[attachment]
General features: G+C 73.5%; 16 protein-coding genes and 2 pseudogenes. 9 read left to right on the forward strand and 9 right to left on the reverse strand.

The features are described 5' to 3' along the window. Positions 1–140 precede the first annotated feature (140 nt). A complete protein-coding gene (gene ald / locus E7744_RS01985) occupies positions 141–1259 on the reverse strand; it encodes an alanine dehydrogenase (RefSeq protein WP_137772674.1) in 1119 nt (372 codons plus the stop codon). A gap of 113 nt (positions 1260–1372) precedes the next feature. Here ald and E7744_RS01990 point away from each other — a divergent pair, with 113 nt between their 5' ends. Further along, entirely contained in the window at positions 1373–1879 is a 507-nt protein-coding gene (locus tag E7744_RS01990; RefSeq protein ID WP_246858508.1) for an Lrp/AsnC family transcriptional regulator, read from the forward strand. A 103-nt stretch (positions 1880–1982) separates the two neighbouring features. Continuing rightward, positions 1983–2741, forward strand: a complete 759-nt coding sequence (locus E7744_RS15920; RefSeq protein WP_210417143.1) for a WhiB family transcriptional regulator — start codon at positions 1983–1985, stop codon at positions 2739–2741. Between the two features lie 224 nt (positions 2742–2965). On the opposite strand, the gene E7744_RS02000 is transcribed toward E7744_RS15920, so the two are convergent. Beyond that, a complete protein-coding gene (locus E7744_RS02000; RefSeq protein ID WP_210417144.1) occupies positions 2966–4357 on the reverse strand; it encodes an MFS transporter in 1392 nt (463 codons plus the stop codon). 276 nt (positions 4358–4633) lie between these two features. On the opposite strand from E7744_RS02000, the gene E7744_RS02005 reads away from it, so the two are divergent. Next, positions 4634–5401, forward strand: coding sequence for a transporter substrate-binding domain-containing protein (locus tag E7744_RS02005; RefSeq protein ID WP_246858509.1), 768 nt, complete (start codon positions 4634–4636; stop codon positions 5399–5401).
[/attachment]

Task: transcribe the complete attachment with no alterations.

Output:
General features: G+C 73.5%; 16 protein-coding genes and 2 pseudogenes. 9 read left to right on the forward strand and 9 right to left on the reverse strand.

The features are described 5' to 3' along the window. Positions 1–140 precede the first annotated feature (140 nt). A complete protein-coding gene (gene ald / locus E7744_RS01985) occupies positions 141–1259 on the reverse strand; it encodes an alanine dehydrogenase (RefSeq protein WP_137772674.1) in 1119 nt (372 codons plus the stop codon). A gap of 113 nt (positions 1260–1372) precedes the next feature. Here ald and E7744_RS01990 point away from each other — a divergent pair, with 113 nt between their 5' ends. Further along, entirely contained in the window at positions 1373–1879 is a 507-nt protein-coding gene (locus tag E7744_RS01990; RefSeq protein ID WP_246858508.1) for an Lrp/AsnC family transcriptional regulator, read from the forward strand. A 103-nt stretch (positions 1880–1982) separates the two neighbouring features. Continuing rightward, positions 1983–2741, forward strand: a complete 759-nt coding sequence (locus E7744_RS15920; RefSeq protein WP_210417143.1) for a WhiB family transcriptional regulator — start codon at positions 1983–1985, stop codon at positions 2739–2741. Between the two features lie 224 nt (positions 2742–2965). On the opposite strand, the gene E7744_RS02000 is transcribed toward E7744_RS15920, so the two are convergent. Beyond that, a complete protein-coding gene (locus E7744_RS02000; RefSeq protein ID WP_210417144.1) occupies positions 2966–4357 on the reverse strand; it encodes an MFS transporter in 1392 nt (463 codons plus the stop codon). 276 nt (positions 4358–4633) lie between these two features. On the opposite strand from E7744_RS02000, the gene E7744_RS02005 reads away from it, so the two are divergent. Next, positions 4634–5401, forward strand: coding sequence for a transporter substrate-binding domain-containing protein (locus tag E7744_RS02005; RefSeq protein ID WP_246858509.1), 768 nt, complete (start codon positions 4634–4636; stop codon positions 5399–5401).